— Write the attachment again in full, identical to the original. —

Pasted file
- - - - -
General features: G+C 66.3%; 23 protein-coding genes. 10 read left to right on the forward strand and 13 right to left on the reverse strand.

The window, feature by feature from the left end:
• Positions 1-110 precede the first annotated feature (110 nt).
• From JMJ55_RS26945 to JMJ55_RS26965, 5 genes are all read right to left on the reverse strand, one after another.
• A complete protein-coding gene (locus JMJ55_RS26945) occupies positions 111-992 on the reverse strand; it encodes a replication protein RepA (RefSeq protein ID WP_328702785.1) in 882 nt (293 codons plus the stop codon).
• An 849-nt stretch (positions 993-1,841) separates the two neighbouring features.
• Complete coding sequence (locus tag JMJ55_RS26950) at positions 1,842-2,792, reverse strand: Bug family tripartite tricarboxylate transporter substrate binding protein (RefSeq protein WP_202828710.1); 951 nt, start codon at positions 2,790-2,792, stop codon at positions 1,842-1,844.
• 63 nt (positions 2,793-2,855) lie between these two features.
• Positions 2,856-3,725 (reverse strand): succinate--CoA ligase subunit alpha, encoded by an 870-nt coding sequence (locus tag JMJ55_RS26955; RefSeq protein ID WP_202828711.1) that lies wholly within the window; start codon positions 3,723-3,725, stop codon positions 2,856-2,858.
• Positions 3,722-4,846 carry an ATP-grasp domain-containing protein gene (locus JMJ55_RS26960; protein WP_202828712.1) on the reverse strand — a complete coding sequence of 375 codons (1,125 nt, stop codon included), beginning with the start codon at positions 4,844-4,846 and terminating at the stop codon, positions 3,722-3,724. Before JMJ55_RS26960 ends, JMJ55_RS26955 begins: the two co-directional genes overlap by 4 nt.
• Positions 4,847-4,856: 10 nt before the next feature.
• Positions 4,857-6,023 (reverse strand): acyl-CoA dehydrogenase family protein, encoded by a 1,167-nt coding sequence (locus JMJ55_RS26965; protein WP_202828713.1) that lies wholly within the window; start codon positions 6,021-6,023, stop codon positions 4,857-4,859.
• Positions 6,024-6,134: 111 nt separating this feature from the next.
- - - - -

General features: G+C 66.3%; 23 protein-coding genes. 10 read left to right on the forward strand and 13 right to left on the reverse strand.

The window, feature by feature from the left end:
• Positions 1-110 precede the first annotated feature (110 nt).
• From JMJ55_RS26945 to JMJ55_RS26965, 5 genes are all read right to left on the reverse strand, one after another.
• A complete protein-coding gene (locus JMJ55_RS26945) occupies positions 111-992 on the reverse strand; it encodes a replication protein RepA (RefSeq protein ID WP_328702785.1) in 882 nt (293 codons plus the stop codon).
• An 849-nt stretch (positions 993-1,841) separates the two neighbouring features.
• Complete coding sequence (locus tag JMJ55_RS26950) at positions 1,842-2,792, reverse strand: Bug family tripartite tricarboxylate transporter substrate binding protein (RefSeq protein WP_202828710.1); 951 nt, start codon at positions 2,790-2,792, stop codon at positions 1,842-1,844.
• 63 nt (positions 2,793-2,855) lie between these two features.
• Positions 2,856-3,725 (reverse strand): succinate--CoA ligase subunit alpha, encoded by an 870-nt coding sequence (locus tag JMJ55_RS26955; RefSeq protein ID WP_202828711.1) that lies wholly within the window; start codon positions 3,723-3,725, stop codon positions 2,856-2,858.
• Positions 3,722-4,846 carry an ATP-grasp domain-containing protein gene (locus JMJ55_RS26960; protein WP_202828712.1) on the reverse strand — a complete coding sequence of 375 codons (1,125 nt, stop codon included), beginning with the start codon at positions 4,844-4,846 and terminating at the stop codon, positions 3,722-3,724. Before JMJ55_RS26960 ends, JMJ55_RS26955 begins: the two co-directional genes overlap by 4 nt.
• Positions 4,847-4,856: 10 nt before the next feature.
• Positions 4,857-6,023 (reverse strand): acyl-CoA dehydrogenase family protein, encoded by a 1,167-nt coding sequence (locus JMJ55_RS26965; protein WP_202828713.1) that lies wholly within the window; start codon positions 6,021-6,023, stop codon positions 4,857-4,859.
• Positions 6,024-6,134: 111 nt separating this feature from the next.